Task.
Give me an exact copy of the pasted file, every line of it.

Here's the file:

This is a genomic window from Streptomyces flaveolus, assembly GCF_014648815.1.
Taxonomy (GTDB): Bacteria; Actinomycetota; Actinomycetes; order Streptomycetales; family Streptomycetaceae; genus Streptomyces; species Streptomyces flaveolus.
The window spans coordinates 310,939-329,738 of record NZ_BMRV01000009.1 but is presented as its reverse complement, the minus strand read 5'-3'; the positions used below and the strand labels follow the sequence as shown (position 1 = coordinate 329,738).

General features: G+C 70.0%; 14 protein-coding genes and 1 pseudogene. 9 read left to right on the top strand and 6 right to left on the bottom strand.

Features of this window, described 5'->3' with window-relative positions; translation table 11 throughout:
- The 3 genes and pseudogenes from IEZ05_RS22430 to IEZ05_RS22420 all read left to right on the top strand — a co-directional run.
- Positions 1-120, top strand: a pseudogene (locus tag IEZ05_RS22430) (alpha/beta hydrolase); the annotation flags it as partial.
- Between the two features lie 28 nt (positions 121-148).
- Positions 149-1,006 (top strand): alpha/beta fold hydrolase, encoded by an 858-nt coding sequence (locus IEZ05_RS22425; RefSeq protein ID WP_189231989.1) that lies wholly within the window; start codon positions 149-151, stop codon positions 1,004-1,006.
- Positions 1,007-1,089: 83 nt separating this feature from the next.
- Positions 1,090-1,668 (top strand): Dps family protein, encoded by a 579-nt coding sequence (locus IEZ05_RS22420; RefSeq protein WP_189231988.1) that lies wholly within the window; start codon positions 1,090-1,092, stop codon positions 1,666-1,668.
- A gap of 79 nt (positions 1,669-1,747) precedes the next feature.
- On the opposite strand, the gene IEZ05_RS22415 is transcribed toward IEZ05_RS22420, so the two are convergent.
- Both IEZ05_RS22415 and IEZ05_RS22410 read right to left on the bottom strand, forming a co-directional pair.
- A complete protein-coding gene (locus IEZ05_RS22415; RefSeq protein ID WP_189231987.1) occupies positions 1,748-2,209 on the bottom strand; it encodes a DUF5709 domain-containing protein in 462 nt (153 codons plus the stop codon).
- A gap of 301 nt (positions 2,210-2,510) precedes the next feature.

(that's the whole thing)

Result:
This is a genomic window from Streptomyces flaveolus, assembly GCF_014648815.1.
Taxonomy (GTDB): Bacteria; Actinomycetota; Actinomycetes; order Streptomycetales; family Streptomycetaceae; genus Streptomyces; species Streptomyces flaveolus.
The window spans coordinates 310,939-329,738 of record NZ_BMRV01000009.1 but is presented as its reverse complement, the minus strand read 5'-3'; the positions used below and the strand labels follow the sequence as shown (position 1 = coordinate 329,738).

General features: G+C 70.0%; 14 protein-coding genes and 1 pseudogene. 9 read left to right on the top strand and 6 right to left on the bottom strand.

Features of this window, described 5'->3' with window-relative positions; translation table 11 throughout:
- The 3 genes and pseudogenes from IEZ05_RS22430 to IEZ05_RS22420 all read left to right on the top strand — a co-directional run.
- Positions 1-120, top strand: a pseudogene (locus tag IEZ05_RS22430) (alpha/beta hydrolase); the annotation flags it as partial.
- Between the two features lie 28 nt (positions 121-148).
- Positions 149-1,006 (top strand): alpha/beta fold hydrolase, encoded by an 858-nt coding sequence (locus IEZ05_RS22425; RefSeq protein ID WP_189231989.1) that lies wholly within the window; start codon positions 149-151, stop codon positions 1,004-1,006.
- Positions 1,007-1,089: 83 nt separating this feature from the next.
- Positions 1,090-1,668 (top strand): Dps family protein, encoded by a 579-nt coding sequence (locus IEZ05_RS22420; RefSeq protein WP_189231988.1) that lies wholly within the window; start codon positions 1,090-1,092, stop codon positions 1,666-1,668.
- A gap of 79 nt (positions 1,669-1,747) precedes the next feature.
- On the opposite strand, the gene IEZ05_RS22415 is transcribed toward IEZ05_RS22420, so the two are convergent.
- Both IEZ05_RS22415 and IEZ05_RS22410 read right to left on the bottom strand, forming a co-directional pair.
- A complete protein-coding gene (locus IEZ05_RS22415; RefSeq protein ID WP_189231987.1) occupies positions 1,748-2,209 on the bottom strand; it encodes a DUF5709 domain-containing protein in 462 nt (153 codons plus the stop codon).
- A gap of 301 nt (positions 2,210-2,510) precedes the next feature.